The next Colonial Ale cold one cracked open in the Greater Lehigh Valley may very well have been brewed in the wide-open spaces of Breinigsville, where about 700 workers in a brewery whip up dozens of varieties of Sam Adams beer by the barrel.
There’s no end in sight, said beer meister and Boston Beer Co. founder Jim Koch, who is absolutely bubbly over his operations in Pennsylvania. He said the brewery is looking for more workers.
“The Lehigh Valley is a great location for us for many different reasons,” he said. “Open space, clean water, major transportation arteries and the region’s close-knit community are just a few examples.”
Boston Beer arrived at the facility off Interstate 78 about a decade ago.
“Since [then], we’ve invested millions of dollars in renovating and expanding our brewery and brewing capabilities, including installing a $20-million canning line, expanding our brew house and warehouse space and adding tanks for fermentation as well as a special barrel room for aging our beers in wood,” Koch said.
As a result, he said, his company has hired more people and hired local service providers and contractors to support those projects.
Tony Iannelli, president and CEO of the Greater Lehigh Valley Chamber of Commerce, said Koch is a classic entrepreneur who has brought well-paying jobs to the region.
“He had a vision and created something really special,” Iannelli said.
Koch turned around what could have been a vacant brewery.
“He’s very creative,” Iannelli said. The old brewery, Iannelli said, could have potentially been vacant and unused. Now it employs hundreds.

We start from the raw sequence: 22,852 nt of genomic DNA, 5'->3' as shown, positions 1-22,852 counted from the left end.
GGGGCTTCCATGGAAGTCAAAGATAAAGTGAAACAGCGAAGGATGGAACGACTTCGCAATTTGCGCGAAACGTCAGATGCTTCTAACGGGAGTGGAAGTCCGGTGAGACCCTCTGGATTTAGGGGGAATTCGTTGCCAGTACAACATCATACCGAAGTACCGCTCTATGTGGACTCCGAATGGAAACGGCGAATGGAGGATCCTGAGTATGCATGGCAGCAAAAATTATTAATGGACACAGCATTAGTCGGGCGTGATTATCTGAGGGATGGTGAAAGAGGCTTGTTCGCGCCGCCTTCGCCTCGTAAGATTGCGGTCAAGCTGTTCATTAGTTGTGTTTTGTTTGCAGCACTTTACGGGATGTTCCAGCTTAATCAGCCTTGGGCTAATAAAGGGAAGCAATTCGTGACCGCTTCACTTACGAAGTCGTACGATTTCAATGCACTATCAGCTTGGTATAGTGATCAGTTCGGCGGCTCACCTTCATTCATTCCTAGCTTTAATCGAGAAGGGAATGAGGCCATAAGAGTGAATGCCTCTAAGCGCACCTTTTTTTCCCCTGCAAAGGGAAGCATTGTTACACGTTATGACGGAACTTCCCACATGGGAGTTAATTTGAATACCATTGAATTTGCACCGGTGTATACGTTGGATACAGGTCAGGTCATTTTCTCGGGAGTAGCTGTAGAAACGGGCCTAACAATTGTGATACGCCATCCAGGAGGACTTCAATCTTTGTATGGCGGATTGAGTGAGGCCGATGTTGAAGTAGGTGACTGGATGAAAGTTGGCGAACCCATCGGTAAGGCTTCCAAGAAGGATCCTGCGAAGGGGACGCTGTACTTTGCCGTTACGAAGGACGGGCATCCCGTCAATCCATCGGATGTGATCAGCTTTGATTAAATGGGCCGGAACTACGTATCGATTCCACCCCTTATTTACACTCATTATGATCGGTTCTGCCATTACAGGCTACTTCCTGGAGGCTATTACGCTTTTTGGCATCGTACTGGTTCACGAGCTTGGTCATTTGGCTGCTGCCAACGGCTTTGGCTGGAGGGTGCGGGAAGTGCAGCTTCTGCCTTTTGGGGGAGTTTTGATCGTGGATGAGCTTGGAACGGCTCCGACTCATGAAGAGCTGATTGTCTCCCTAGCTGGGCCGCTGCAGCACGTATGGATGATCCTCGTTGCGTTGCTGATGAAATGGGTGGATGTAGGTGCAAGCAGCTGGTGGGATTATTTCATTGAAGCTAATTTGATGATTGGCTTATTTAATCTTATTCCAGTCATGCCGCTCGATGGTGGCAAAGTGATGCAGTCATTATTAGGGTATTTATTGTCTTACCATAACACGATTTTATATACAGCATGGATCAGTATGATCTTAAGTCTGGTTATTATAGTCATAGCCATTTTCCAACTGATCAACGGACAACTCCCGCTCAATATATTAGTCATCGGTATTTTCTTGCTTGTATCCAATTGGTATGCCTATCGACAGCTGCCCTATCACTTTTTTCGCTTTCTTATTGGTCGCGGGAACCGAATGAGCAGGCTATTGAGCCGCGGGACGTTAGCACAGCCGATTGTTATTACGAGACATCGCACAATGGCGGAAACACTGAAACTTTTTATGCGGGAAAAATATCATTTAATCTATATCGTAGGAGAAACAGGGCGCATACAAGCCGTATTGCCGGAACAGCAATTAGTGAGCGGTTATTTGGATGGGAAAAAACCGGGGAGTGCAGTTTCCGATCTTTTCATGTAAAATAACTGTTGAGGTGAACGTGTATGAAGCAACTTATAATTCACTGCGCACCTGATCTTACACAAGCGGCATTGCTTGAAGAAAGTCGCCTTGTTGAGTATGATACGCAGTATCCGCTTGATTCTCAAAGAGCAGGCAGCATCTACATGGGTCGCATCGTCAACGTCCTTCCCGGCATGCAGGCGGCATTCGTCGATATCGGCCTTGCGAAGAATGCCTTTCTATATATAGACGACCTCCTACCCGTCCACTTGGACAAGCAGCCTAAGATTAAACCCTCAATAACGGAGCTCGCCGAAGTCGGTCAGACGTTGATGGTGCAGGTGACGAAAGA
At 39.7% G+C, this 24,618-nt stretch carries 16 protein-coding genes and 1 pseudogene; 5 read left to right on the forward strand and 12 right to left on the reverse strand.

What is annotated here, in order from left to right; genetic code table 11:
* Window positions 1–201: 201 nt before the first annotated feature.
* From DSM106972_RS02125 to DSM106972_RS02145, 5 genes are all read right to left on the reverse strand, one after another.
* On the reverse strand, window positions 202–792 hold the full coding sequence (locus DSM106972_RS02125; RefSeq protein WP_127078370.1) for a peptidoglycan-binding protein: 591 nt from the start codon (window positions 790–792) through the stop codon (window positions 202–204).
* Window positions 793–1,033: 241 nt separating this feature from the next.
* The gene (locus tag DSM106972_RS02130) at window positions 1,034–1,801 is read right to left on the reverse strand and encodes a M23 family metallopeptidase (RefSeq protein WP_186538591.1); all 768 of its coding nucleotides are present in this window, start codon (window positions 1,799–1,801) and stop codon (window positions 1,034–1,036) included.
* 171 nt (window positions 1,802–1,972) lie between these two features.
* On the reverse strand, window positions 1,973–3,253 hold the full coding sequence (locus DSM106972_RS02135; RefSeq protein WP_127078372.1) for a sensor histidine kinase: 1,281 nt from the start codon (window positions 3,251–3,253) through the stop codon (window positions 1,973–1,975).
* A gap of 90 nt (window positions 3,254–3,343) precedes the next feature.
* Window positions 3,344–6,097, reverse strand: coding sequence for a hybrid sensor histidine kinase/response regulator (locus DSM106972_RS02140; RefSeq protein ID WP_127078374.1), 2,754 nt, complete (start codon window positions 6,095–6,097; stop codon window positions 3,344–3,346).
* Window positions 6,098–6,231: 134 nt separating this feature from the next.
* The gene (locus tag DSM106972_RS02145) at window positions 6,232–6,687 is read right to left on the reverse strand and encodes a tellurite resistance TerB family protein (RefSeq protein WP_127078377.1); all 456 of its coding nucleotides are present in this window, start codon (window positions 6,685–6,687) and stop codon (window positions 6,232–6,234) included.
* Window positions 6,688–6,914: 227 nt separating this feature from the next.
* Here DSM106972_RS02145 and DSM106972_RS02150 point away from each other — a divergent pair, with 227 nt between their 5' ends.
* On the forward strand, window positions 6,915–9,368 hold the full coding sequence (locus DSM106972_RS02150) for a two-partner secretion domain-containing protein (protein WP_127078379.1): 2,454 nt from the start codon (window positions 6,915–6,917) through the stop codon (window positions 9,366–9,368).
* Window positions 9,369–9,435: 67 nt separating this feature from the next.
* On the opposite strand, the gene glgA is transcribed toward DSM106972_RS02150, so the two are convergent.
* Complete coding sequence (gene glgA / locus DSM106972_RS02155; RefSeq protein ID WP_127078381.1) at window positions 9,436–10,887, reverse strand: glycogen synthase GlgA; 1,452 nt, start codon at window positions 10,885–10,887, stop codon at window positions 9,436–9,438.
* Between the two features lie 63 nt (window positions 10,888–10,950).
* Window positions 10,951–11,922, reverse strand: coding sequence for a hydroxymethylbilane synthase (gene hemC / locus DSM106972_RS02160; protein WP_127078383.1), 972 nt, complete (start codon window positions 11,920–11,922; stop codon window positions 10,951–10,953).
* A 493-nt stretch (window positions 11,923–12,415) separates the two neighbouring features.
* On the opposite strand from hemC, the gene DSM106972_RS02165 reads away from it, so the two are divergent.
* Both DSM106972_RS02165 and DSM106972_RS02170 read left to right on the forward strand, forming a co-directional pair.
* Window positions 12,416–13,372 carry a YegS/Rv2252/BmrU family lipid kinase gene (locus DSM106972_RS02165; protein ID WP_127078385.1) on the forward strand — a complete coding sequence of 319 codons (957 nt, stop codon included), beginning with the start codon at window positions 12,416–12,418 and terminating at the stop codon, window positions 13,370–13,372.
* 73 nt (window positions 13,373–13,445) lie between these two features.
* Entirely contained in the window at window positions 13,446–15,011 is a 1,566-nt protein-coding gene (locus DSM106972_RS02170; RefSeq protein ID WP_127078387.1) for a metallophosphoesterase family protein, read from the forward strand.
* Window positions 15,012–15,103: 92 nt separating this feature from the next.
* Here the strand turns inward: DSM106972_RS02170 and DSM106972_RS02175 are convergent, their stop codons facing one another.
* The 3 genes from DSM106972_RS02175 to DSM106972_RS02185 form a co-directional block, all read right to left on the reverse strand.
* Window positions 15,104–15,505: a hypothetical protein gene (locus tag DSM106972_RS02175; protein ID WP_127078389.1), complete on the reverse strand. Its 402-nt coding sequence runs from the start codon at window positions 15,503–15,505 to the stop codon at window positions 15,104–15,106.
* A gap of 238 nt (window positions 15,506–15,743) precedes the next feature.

HOTBED FOR BEER
Brewing beer has a long tradition in the Lehigh Valley, dating to the 1850s.
The area is only about an hour from Philadelphia, a city Koch calls a beer-loving one that is recognized as the birthplace of “Craft Beer Week.”
Koch said the Pennsylvania craft beer scene is booming and the region is home to two of the leading craft breweries in the nation, Yuengling and Sam Adams, and many other craft breweries that help propel the industry forward, such as Weyerbacher and Sly Fox.
Koch’s Boston Beer Co. bought the old Schaefer brewery from Diageo in 2008 for $55 million and began a multiyear process of restoring the historic brewery with plans to increase production to more than 2 million barrels annually.
The Upper Macungie Township brewery complements Boston Beer’s other operations in Boston and Ohio.
Koch said his company owns about 76 acres in Breinigsville, consisting of two parcels with about 1 million square feet of brewery and warehouse space.
Koch said his company does not disclose specifics regarding capital investment projects on an individual brewery basis.
But, he said, capital spending this year is estimated at between $40 million and $60 million, which includes additional investments in his breweries.
And the company continues to hire workers.